The When? Why? And How? Of Static Stretches and Breaking Down The Fear of Implementing Them Pre-Training.
There is an ongoing debate in the world of strength training regarding static stretching and when and how it should be implemented into programming. I am going to keep this short and sweet, but at the same time I would like to dispel any fear athletes and gym goers have about static stretching in their warm-ups. Here are two common warnings about the negative “side-effects,” of static stretches and their adverse impact on performance:
Here is the thing though, these two notions are absolutely true and I do not disagree with them whatsoever! Now I know you may be reading this and you are probably thinking to yourself “Why on Earth is this guy agreeing with these things when he already stated the purpose of the article is to rid me of fear of static stretching?” You know what, you are right? I agree with these facts, but I strongly disagree with the fact that you cannot static stretch before you train, and here is the reason why! Basically, what these trainers are failing to shed light on is the fact that static stretching is only advised against pre-training if it is not appropriately utilized! Let me explain.
Why They Are Ok
Please go back and check out my recent article on how to conduct a proper warm-up (http://www.challengerstrength.com/blog/how-to-properly-warm-up-athletes-meatheads-and-everyone-in-between). If you notice, I have a strategic warm-up scheme (in order of when each should be executed I might add), and at the top of the list is foam rolling (also known as SMR or self-myofascial release) and static stretching. Now, why would I do this if I were going to sit here and claim to be an educated and knowledgeable trainer and coach? If everyone out there claims they are bad for you then they must be. Wrong! As long as you follow specific guidelines following static stretching you will be perfectly fine, and actually benefit from the static stretching. Simply put, if static stretches are followed up with activation exercises, movement pattern rehearsal and central nervous system activation (I have also written another article on my three favorite CNS activating exercises) (http://www.challengerstrength.com/blog/three-favorite-nervous-system-activating-exercises), they are fine! You will not have to worry about lowering the responsiveness of your central nervous system and relaxing your muscles if you work towards igniting them anyway! Also, you can work out any problem areas you may have, improve your short-term range of motion and promote much more effective movement with your compound lifts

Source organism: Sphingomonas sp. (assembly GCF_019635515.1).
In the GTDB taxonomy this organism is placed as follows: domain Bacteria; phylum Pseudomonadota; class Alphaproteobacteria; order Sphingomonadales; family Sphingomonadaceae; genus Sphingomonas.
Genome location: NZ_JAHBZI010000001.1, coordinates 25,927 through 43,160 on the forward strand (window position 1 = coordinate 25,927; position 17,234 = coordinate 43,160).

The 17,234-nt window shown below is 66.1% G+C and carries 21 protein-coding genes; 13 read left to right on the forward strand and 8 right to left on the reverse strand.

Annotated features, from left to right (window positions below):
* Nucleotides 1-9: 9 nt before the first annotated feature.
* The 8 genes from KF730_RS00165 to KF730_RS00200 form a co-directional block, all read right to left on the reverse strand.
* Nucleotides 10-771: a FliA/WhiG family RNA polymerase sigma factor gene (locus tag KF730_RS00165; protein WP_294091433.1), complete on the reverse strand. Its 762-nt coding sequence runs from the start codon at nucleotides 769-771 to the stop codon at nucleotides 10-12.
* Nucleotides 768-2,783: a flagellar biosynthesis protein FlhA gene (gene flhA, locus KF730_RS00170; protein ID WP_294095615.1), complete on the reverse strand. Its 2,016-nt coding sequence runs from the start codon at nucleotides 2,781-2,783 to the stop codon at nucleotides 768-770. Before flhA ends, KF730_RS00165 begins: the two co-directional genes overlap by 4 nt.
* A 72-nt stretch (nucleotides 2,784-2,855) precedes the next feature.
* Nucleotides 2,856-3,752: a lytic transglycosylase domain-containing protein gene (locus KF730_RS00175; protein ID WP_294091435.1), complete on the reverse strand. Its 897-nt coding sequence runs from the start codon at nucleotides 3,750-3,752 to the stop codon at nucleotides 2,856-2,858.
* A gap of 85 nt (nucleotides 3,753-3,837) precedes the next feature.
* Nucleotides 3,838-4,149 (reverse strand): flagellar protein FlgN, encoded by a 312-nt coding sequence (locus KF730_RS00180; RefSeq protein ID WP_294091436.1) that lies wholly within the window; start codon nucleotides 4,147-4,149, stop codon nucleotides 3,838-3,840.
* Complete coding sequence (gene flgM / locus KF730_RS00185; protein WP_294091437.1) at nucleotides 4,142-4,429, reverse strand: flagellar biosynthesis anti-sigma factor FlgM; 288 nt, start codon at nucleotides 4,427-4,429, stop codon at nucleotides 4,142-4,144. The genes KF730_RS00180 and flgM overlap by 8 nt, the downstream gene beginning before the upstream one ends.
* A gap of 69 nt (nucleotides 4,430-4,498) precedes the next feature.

When They Are Ok
Obviously I just spend a paragraph explaining that they are ok before a training session, but I will also clarify that they are equally (or even more important) post-training. Static stretching post training is a great way to down regulate the nervous system. Basically, we can use SMR, stretching and breathing drills in order to cue our body into a mode of recovery. Not only that, but longer holds in the 20-30 second range have shown to promote long-term improvements in ranges of motion.
How To Static Stretch
As a general rule of thumb, I keep pre-training static stretching as limited to 4-5 “problem areas,” an athlete or client may have. If they are tight in the hips or lower body, they will have 4-5 go-to stretches they will utilize before we begin our actual warm-up. In terms of post-training stretching, I am a firm believer that a full body (1-2 different stretches per area) routine can have a multitude of benefits for whatever your goals may be.
Gerry DeFilippo: ISSA CPT- CPPS, AAPS. Founder/Owner: Challenger Strength.